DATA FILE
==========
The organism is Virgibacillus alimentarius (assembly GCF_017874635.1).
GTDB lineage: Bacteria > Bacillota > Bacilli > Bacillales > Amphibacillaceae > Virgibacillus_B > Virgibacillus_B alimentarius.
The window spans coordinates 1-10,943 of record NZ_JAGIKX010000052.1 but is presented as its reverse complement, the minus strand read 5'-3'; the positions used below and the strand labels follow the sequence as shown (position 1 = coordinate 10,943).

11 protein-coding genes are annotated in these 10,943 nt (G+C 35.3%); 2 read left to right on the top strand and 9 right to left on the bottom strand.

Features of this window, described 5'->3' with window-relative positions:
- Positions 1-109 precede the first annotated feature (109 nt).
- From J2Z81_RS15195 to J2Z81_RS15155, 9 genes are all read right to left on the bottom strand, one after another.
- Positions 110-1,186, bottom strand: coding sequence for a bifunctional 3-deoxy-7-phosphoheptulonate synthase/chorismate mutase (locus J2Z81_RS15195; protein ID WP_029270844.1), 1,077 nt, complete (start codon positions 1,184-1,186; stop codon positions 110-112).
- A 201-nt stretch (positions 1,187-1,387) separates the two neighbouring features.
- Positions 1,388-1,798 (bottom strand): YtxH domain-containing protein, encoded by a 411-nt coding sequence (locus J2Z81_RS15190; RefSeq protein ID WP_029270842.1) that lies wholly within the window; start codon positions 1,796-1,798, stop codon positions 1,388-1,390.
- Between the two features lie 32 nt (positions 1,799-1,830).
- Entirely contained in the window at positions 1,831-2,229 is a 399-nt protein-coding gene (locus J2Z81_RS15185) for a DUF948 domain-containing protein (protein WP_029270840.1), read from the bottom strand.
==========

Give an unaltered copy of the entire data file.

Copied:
The organism is Virgibacillus alimentarius (assembly GCF_017874635.1).
GTDB lineage: Bacteria > Bacillota > Bacilli > Bacillales > Amphibacillaceae > Virgibacillus_B > Virgibacillus_B alimentarius.
The window spans coordinates 1-10,943 of record NZ_JAGIKX010000052.1 but is presented as its reverse complement, the minus strand read 5'-3'; the positions used below and the strand labels follow the sequence as shown (position 1 = coordinate 10,943).

11 protein-coding genes are annotated in these 10,943 nt (G+C 35.3%); 2 read left to right on the top strand and 9 right to left on the bottom strand.

Features of this window, described 5'->3' with window-relative positions:
- Positions 1-109 precede the first annotated feature (109 nt).
- From J2Z81_RS15195 to J2Z81_RS15155, 9 genes are all read right to left on the bottom strand, one after another.
- Positions 110-1,186, bottom strand: coding sequence for a bifunctional 3-deoxy-7-phosphoheptulonate synthase/chorismate mutase (locus J2Z81_RS15195; protein ID WP_029270844.1), 1,077 nt, complete (start codon positions 1,184-1,186; stop codon positions 110-112).
- A 201-nt stretch (positions 1,187-1,387) separates the two neighbouring features.
- Positions 1,388-1,798 (bottom strand): YtxH domain-containing protein, encoded by a 411-nt coding sequence (locus J2Z81_RS15190; RefSeq protein ID WP_029270842.1) that lies wholly within the window; start codon positions 1,796-1,798, stop codon positions 1,388-1,390.
- Between the two features lie 32 nt (positions 1,799-1,830).
- Entirely contained in the window at positions 1,831-2,229 is a 399-nt protein-coding gene (locus J2Z81_RS15185) for a DUF948 domain-containing protein (protein WP_029270840.1), read from the bottom strand.